Sunday, March 25, 2007

5th Sunday of Lent

5th Sunday of Lent
C cycle

Reading 1. Isaiah 43: 16-21
Reading II. Philippians 3: 8-14
Gospel. John 8: 1-11 (Woman caught in Adultery).

Remember last week when we read the story of the Prodigal Son, the Father said to his other son,

we must celebrate and rejoice,
because your brother was dead and has come to life again;
he was lost and has been found.

That same theme is continued in today's readings. Isaiah speaks of the desert coming to life again in the same way that our own streets and yards are coming to life again now that springtime is beginning to flower and the dead of winter seems to be over. Isaiah tells the people of God to forget the past for the Lord is "doing something new."

If the subject of last week's gospel was the Prodigal Son, this week's could be the Prodigal Daughter. However, the story of the woman caught in adultery is not a parable. It is a real life occurrence with life and death consequences. Jewish law required that a woman caught in adultery be stoned to death. If she was married or engaged the man involved would also be put to death. If she was unattached, the man usually got off unpunished. People in the ancient world did not think such discrimination unfair. This is one of the ways in which the teaching of Jesus represents such a break with the world before Christianity. Jesus and his followers raised women to equality with men and held men to the same standard.

In today's touching story Jesus literally saves the life of the accused woman. Next year at this time the reading for the 5th Sunday in Lent will be the story of the raising of Lazarus from the dead. In many ways today's story is just as miraculous. Do you recall another incident where Jesus was dealing with a paralyzed man. He told the poor man that his sins were forgiven but the onlookers murmured in disbelief. In reply, he asked them what was easier to do--to forgive sins or to work a miraculous cure? To prove that he had the power to do both he told the man to pick up his mat and walk.

Today, he saves the woman's life by freeing her from her accusers. "Let the one among you who is without sin be the first to throw a stone at her." Then he saves her life from her past. St. John tells us that when the crowd drifted away Jesus was left alone with the woman. This is probably one of the few times in the gospels when Jesus is left alone with anyone. Now it was a scandal in those days for a Jewish man, especially a rabbi, to converse in public with a woman. Nevertheless Jesus speaks with her.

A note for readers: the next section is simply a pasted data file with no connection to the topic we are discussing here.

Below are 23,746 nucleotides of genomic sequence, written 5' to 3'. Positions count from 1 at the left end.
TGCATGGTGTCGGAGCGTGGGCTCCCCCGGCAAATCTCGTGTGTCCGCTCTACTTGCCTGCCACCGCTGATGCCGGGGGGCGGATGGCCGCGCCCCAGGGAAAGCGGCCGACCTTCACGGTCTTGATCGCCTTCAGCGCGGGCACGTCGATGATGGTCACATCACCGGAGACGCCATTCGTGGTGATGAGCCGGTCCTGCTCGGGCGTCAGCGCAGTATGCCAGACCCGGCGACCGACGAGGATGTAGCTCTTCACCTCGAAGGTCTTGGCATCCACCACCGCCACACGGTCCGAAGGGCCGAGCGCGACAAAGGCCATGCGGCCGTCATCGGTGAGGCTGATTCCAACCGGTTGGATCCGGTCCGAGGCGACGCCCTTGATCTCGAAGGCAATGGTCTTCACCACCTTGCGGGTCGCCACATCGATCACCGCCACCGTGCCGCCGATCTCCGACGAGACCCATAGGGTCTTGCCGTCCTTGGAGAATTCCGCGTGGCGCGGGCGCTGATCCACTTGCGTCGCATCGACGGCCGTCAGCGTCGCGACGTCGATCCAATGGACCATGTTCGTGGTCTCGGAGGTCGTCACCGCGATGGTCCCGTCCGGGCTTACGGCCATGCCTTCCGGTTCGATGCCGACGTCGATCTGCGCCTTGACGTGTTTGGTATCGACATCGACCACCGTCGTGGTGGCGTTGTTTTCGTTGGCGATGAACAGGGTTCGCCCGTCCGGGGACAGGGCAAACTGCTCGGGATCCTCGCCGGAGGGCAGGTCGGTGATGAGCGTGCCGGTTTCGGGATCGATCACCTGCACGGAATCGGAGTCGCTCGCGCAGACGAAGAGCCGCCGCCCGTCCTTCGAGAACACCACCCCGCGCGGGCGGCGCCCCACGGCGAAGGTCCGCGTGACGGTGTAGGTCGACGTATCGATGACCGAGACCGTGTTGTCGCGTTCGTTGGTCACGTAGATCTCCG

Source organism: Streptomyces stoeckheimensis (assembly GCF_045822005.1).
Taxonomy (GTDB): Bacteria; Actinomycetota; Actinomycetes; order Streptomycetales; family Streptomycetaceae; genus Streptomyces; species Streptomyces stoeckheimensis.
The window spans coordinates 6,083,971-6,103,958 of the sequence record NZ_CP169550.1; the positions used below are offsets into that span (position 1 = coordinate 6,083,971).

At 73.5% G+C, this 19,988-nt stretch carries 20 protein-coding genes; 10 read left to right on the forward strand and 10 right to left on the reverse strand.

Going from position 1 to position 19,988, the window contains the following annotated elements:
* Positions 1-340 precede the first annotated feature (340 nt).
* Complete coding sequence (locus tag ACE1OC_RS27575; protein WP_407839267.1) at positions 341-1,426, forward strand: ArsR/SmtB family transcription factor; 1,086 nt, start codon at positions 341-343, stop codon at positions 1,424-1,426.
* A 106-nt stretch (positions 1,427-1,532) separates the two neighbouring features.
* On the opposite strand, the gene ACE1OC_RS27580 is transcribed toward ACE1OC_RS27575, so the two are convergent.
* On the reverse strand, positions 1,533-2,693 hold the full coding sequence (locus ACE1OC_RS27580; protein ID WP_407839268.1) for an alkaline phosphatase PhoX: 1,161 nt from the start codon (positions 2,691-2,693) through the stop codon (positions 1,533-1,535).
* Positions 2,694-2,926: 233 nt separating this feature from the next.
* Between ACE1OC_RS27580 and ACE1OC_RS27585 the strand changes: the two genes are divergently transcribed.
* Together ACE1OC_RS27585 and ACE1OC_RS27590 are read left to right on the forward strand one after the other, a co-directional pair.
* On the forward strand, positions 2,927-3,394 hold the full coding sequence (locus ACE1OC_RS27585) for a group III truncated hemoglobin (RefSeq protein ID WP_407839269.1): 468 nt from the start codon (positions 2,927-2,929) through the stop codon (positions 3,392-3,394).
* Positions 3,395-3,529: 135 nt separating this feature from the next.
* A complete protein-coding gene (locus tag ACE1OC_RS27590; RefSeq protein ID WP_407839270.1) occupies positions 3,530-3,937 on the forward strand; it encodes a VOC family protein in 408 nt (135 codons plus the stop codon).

Let's put ourselves in the picture and imagine that we are the woman. He asks, "Has no one condemned you?" We reply, "No one, sir." Then he wipes the slate clean. The past is forgotten, and a new life can begin. He says,

Neither do I condemn you.
Go, and from now on do not sin any more.

We live today in awe of psychology and psychoanalysis. Practically everyone who writes to Dear Abby or Ann Landers is told to see a counselor. Unfortunately too many of those counselors only encourage people to go back into the past and find the hidden causes of all their problems. Maybe you had an abusive or neglectful father, maybe a domineering mother. We are told that we cannot get on with our lives until our past life is encountered. For some people this means that they will never escape their past and the wrongs that they have committed or the wrongs that have been inflicted upon them.

This is why we should take a few moments to revisit today's difficult second reading from St. Paul. For Paul there is no looking back. All his past life, his training, his accomplishments, even his sins, he has come to regard as "so much rubbish." Like Isaiah, like the woman caught in adultery, he has been given a new life. He doesn't claim to be saved like a born again Christian. Rather, he has been given a chance to begin a new life. It will not be easy, he will have to endure suffering, he will make mistakes, and it will take a lifetime.

Just one thing: forgetting what lies behind
but straining forward to what lies ahead,
I continue my pursuit toward the goal,
the prize of God's upward calling, in Christ Jesus.

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